The B.C. River Forecast Centre has issued a flood watch for the province’s South Coast, and a regional district in the Interior has issued an evacuation alert for several properties, as the first of three successive atmospheric rivers hits the province.
The flood watch applies to most of the Lower Mainland, including some areas still dealing with floods and landslides from the last major storm to hit the province.
A flood warning was already in place for the Sumas River and Sumas Prairie in Abbotsford. The flood watch applies to surrounding areas in the Fraser Valley, the North Shore mountains, Howe Sound, the Sunshine Coast and the Sea-to-Sky region, including areas around Squamish, Whistler and Pemberton.
“Rivers are expected to see rises on Thursday in response to the first rainfall event, with the potential for highest flows (2‐year to 5‐year) expected around the Sunshine Coast, Howe Sound and North Shore corridor,” the forecast centre said in a statement.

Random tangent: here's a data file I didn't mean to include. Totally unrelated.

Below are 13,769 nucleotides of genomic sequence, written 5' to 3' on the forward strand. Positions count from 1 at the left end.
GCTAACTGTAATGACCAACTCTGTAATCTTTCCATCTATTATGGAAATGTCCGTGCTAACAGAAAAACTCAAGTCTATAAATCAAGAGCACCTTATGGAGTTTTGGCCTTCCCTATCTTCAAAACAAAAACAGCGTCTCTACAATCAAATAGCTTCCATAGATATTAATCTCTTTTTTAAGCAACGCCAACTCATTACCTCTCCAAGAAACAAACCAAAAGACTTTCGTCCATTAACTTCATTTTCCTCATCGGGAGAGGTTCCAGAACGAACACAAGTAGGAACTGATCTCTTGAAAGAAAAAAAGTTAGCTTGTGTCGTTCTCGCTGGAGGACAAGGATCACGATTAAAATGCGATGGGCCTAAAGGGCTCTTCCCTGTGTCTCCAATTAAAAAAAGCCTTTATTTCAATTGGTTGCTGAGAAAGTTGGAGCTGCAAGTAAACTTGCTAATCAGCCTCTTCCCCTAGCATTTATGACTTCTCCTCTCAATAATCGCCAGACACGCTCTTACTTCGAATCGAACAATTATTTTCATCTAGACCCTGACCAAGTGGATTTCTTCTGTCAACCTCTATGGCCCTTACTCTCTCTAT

The centre said the current storm is expected to be “typical in magnitude” for fall storms in the Fraser Valley, but that could still hamper ongoing flood recovery efforts in the area.
Earlier in the day Thursday, Abbotsford Mayor Henry Braun told reporters the city is “as ready as it can be” for the string of three atmospheric rivers approaching B.C.
“The second system arriving over the weekend will likely be more problematic,” the river forecast centre said. “It is currently forecast to have higher rainfall totals, warmer conditions resulting in additional snowmelt and will occur immediately after the current storm system. There is potential for flows to reach 10‐year to 50‐year levels (or higher) – likely occurring Sunday or Monday.”
Meanwhile, the Regional District of Okanagan-Similkameen has issued an evacuation alert for several properties along the Similkameen River southeast of Princeton, B.C.
The affected addresses include:
407 Highway 3
561, 563, 556 and 520 Stevenson Creek Rd.
298, 426 and 438 Old Copper Mountain Rd.
586 and 588 East Similkameen Rd.
The full list of affected parcels can be found on the regional district’s website.
Several properties in the Town of Princeton remain on evacuation alert, as well. The town was one of the hardest hit during last week’s storm. One survivor who returned to survey the damage this weekend told The Canadian Press it looked like a tsunami had hit his home.